Anytime a site visitor types in an URL incorrectly or clicks a broken link he or she will most likely receive a 404 error message indicating the page was not found. This is especially common on news sites that archive older stories.
For most sites this 404 page redirects to simple page with a banner and perhaps a standard menu bar, but if a visitor is looking for something specific, this often won’t suffice.
You only have a few seconds to capture the user’s attention so if they don’t find what they want, it’s off to the next site. If the user hasn’t found what they are looking for, offer them something they might find interesting. Include links to your most popular section or recent news stories, anything other than a blank page and your standard menu bar.
A quick poll of the websites of the nation’s 25 largest newspapers (though this applies to any site, regardless of the medium), showed 16, including the New York Times, Chicago Tribune and Los Angeles Times have relatively blank 404 pages. Most of the pages have a message indicating the page is unavailable, a link to site map and/or to customer service.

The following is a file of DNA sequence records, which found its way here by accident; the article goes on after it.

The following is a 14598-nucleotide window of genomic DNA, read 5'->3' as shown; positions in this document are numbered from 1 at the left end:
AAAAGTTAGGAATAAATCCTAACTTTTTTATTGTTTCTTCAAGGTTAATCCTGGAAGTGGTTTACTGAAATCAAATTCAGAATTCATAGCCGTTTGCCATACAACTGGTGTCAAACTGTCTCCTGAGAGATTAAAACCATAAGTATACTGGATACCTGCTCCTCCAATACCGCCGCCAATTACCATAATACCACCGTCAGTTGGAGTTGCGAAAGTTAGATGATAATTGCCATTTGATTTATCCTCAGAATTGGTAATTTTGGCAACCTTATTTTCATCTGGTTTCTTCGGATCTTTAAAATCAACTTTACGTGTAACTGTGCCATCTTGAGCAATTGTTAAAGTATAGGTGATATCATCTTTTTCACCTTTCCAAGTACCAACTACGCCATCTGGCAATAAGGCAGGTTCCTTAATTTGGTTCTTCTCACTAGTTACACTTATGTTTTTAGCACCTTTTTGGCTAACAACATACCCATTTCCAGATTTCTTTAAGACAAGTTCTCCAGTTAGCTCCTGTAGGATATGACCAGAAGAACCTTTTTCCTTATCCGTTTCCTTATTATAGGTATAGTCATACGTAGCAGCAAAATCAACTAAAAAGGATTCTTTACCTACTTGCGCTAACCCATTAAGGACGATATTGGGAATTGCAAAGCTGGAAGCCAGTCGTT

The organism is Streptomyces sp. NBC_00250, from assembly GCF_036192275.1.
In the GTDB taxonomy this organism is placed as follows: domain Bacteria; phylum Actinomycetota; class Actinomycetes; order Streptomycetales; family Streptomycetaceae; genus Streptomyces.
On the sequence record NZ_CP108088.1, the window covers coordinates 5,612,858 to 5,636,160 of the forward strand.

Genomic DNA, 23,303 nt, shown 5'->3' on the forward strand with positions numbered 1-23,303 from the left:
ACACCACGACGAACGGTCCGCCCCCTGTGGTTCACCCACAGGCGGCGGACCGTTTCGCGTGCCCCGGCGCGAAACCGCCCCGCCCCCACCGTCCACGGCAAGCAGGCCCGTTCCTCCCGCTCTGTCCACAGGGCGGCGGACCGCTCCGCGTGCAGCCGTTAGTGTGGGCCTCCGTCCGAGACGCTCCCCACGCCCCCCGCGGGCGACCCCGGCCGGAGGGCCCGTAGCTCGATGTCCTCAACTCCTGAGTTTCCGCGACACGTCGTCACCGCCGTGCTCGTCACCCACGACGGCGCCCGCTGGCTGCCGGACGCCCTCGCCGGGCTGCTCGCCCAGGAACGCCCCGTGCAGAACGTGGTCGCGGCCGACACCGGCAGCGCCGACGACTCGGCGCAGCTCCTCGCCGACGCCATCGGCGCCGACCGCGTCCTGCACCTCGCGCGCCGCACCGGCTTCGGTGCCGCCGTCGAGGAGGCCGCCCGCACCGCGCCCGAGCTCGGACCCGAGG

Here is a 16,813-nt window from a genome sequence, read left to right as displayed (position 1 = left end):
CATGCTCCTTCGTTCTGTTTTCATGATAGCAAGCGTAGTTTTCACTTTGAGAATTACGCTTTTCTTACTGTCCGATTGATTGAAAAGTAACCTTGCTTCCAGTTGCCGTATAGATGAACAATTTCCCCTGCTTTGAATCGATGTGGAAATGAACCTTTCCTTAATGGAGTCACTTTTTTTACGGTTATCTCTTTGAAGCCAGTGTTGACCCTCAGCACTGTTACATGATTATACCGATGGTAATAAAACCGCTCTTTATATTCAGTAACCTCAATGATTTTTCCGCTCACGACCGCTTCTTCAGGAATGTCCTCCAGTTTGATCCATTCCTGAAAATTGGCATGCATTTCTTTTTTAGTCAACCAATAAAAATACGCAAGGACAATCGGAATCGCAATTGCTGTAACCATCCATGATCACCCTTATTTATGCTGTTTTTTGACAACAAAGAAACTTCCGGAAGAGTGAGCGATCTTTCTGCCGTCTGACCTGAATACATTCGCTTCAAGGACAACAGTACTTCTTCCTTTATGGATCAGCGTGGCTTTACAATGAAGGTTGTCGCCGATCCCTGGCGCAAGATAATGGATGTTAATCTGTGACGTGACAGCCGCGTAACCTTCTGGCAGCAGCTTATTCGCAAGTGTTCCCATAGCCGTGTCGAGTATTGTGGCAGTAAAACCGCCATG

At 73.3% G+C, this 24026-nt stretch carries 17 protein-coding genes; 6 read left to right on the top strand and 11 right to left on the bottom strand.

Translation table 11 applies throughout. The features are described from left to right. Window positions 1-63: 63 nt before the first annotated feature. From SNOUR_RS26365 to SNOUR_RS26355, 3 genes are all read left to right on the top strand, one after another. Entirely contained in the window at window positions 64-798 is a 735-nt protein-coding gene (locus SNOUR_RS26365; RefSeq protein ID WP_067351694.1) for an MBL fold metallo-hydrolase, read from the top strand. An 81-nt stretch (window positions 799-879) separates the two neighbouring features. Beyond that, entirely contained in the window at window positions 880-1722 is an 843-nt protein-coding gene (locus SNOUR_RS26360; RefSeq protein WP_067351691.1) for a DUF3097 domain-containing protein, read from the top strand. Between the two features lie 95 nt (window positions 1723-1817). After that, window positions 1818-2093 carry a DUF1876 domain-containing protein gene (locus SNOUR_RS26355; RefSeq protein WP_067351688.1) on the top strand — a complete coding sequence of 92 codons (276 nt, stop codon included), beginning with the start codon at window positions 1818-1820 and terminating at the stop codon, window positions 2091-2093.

Two of the 25 had an automatic redirect to the main site (The Denver Post and The Seattle Times) and three had absolutely nothing. No redirects, no search boxes, no links (St. Louis Post-Dispatch, The San Diego Union-Tribune and the St. Petersburg Times).
The golden rule for most news sites is keep the visitor on your page. Having something else for the casual visitor to experience when they don’t find what they want is a sure way to do so.
Changing the 404 page is relatively easy to do and should be created collaboratively to fit your sites needs. The actual changes to the .htaccess file which regulates the 404 page should be handled by a web administrator. For more info on how to change your 404, check out Mighty Coach or HTML Source.
Smashing Magazine also has collected some pretty clever and/or well-designed 404 pages (which may or not be appropriate for a major news site, but are nevertheless fun).